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Avian MHC genes

Most birds have more MHC (Major Histocompatibility Complex) gene copies than humans, and passerines (songbirds) in particular have a large number of duplicated MHC genes. Many passerines are migratory and encounter different pathogens at their breeding and wintering sites, and perhaps an increased selection pressure from pathogens explain the maintenance of large numbers of MHC genes in these birds.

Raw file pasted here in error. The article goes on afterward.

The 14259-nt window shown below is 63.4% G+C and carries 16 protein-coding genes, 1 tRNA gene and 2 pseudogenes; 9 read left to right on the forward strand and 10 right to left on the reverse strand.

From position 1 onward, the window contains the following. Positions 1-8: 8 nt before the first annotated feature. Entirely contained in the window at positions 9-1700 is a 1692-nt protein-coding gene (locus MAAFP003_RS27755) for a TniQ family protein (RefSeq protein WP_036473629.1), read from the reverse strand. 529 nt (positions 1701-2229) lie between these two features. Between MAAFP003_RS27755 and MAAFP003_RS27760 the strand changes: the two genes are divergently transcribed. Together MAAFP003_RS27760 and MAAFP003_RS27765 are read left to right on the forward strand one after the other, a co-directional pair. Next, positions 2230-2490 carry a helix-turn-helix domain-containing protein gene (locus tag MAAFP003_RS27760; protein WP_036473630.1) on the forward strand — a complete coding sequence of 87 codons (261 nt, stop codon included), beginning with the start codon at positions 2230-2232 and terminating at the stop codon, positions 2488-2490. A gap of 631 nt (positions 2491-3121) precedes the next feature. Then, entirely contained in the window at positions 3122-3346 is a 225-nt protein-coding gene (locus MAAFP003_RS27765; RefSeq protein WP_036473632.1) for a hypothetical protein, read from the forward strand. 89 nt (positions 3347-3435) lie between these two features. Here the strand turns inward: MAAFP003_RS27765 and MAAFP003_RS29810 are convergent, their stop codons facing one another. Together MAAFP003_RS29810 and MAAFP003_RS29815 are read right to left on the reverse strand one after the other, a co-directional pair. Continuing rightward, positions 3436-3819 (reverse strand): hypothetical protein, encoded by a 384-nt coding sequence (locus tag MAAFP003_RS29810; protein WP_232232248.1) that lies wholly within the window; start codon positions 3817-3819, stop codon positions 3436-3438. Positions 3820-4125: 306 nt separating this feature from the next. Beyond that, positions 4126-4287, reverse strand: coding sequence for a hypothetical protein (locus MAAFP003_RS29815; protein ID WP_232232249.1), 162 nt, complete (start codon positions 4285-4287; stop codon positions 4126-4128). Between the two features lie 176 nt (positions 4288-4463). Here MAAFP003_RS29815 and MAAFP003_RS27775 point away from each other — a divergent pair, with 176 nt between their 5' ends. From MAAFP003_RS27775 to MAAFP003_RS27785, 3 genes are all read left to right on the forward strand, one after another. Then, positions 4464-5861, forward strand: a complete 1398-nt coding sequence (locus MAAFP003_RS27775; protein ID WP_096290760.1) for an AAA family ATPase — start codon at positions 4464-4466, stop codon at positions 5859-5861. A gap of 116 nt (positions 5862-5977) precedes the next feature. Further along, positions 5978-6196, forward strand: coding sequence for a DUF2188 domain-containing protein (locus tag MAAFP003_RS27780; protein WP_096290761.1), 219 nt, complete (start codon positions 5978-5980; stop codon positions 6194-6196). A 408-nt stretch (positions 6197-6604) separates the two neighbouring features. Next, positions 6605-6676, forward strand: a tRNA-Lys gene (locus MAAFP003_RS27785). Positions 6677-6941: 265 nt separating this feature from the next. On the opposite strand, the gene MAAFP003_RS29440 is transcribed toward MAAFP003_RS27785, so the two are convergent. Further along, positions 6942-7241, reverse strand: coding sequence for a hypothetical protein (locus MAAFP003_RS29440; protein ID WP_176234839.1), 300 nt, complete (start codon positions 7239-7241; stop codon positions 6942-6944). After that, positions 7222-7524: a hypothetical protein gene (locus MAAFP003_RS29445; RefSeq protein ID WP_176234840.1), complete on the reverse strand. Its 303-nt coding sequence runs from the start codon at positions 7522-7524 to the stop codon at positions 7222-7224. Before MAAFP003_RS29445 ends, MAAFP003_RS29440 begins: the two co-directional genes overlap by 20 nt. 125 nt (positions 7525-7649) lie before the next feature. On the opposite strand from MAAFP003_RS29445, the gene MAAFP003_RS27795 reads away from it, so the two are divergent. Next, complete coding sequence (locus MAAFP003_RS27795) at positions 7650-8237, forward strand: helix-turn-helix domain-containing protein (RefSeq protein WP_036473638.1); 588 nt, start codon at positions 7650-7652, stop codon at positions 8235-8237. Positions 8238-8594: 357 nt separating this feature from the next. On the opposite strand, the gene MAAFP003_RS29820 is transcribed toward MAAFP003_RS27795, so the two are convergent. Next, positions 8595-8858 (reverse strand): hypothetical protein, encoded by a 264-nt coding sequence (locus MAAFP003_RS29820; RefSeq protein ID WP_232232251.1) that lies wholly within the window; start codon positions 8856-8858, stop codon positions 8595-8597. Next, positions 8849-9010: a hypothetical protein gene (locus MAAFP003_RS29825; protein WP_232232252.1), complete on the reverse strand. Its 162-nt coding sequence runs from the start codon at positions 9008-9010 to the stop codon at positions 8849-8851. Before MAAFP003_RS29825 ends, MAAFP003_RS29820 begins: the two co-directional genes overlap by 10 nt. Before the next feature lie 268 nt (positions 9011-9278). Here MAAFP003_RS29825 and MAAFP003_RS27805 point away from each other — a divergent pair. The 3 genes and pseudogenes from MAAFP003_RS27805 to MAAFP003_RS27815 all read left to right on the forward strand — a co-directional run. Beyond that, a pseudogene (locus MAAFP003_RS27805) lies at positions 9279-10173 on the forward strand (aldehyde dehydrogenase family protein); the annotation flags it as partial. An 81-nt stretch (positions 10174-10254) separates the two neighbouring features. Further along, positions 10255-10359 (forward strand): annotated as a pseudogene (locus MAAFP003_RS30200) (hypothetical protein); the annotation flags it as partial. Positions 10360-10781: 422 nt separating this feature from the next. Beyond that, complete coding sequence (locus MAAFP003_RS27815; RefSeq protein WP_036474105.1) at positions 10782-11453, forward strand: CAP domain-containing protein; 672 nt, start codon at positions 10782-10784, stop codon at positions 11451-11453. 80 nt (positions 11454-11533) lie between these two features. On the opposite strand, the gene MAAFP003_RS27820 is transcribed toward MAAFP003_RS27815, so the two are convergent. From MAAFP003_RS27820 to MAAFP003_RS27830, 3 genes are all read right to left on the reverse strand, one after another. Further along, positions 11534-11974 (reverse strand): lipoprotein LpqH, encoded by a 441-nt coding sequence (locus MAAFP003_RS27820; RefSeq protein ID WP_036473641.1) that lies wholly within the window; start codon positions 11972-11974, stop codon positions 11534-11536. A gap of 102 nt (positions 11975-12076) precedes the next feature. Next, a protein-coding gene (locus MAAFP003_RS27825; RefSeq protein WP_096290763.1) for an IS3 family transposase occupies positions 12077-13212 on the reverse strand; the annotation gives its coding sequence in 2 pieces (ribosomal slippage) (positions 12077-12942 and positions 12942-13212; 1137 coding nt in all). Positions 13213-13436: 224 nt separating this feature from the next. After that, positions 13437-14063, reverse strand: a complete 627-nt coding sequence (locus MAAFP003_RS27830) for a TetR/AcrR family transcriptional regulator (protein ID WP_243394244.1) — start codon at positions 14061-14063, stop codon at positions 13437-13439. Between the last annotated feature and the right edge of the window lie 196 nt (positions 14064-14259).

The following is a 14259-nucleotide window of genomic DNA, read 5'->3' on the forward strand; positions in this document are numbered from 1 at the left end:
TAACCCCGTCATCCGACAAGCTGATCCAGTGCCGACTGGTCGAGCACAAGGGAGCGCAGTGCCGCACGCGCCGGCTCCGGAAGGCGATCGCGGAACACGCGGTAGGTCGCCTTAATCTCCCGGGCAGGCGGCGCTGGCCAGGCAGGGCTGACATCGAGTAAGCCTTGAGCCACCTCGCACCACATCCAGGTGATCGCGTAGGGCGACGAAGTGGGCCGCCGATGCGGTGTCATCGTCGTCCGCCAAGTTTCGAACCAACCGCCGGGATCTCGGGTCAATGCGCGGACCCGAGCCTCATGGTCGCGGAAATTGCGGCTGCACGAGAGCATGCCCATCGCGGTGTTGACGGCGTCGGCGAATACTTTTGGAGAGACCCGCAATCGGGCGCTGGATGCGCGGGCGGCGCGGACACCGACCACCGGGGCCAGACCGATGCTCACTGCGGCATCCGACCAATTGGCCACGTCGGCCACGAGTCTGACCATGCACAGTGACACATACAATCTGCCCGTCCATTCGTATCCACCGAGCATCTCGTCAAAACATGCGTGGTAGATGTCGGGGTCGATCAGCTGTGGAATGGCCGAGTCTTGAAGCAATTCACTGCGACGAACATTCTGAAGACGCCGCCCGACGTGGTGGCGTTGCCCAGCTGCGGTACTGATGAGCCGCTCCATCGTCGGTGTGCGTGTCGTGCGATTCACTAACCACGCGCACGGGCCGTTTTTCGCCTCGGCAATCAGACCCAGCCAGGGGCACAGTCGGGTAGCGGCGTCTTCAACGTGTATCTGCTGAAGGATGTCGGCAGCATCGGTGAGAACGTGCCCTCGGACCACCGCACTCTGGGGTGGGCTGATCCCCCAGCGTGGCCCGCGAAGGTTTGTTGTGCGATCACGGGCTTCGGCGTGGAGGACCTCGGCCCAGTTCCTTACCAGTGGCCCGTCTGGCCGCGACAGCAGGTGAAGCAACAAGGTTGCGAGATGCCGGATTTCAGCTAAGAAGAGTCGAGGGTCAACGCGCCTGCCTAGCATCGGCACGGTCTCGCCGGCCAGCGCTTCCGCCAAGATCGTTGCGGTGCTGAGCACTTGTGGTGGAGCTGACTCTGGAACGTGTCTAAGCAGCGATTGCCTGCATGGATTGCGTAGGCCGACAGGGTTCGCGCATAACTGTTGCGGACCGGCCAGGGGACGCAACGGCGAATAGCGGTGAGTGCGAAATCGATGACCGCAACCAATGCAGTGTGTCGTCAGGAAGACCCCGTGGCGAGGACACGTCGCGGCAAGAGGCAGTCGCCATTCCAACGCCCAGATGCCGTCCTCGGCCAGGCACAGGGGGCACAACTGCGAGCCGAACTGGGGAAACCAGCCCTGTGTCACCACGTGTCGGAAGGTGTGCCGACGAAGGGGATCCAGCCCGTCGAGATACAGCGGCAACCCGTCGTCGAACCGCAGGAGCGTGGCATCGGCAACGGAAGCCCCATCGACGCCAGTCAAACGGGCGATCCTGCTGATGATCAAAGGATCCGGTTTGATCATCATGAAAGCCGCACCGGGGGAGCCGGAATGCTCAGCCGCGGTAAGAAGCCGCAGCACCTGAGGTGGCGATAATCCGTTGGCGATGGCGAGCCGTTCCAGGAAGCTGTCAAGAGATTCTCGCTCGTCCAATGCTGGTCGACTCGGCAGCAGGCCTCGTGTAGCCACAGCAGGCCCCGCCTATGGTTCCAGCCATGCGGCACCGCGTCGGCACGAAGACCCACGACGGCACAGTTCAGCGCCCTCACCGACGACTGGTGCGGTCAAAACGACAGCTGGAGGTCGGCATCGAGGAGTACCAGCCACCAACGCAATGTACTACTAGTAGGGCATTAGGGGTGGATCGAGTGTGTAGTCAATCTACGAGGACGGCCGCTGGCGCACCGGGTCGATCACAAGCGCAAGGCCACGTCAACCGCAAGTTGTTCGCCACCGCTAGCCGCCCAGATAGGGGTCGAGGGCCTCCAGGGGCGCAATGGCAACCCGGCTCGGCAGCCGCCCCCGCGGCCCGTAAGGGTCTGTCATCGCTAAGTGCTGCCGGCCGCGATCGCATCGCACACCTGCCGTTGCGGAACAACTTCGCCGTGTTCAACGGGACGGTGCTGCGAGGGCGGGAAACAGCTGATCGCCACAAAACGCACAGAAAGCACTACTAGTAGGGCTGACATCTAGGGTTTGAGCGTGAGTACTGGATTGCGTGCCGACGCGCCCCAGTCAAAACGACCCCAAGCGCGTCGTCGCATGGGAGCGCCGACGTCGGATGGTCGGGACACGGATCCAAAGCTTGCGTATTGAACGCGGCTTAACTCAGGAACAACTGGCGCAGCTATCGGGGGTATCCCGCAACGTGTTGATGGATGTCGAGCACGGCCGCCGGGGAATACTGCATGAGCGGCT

Great Reed Warbler (Acrocephalus arundinaceus). Photo: Tomas Detlaff.
Great Reed Warbler (Acrocephalus arundinaceus), a study species for avian MHC research. Photo: Tomas Detlaff.

We are interested in how avian MHC genes have evolved and what role the phylogeny and selection from pathogens, respectively, have for the number of MHC gene copies in sedentary and migratory birds.

We also characterize full-length avian MHC genes and investigate to what extent different types of MHC genes are expressed. Finally, we study binding properties of avian MHC class I molecules.

Recent publications

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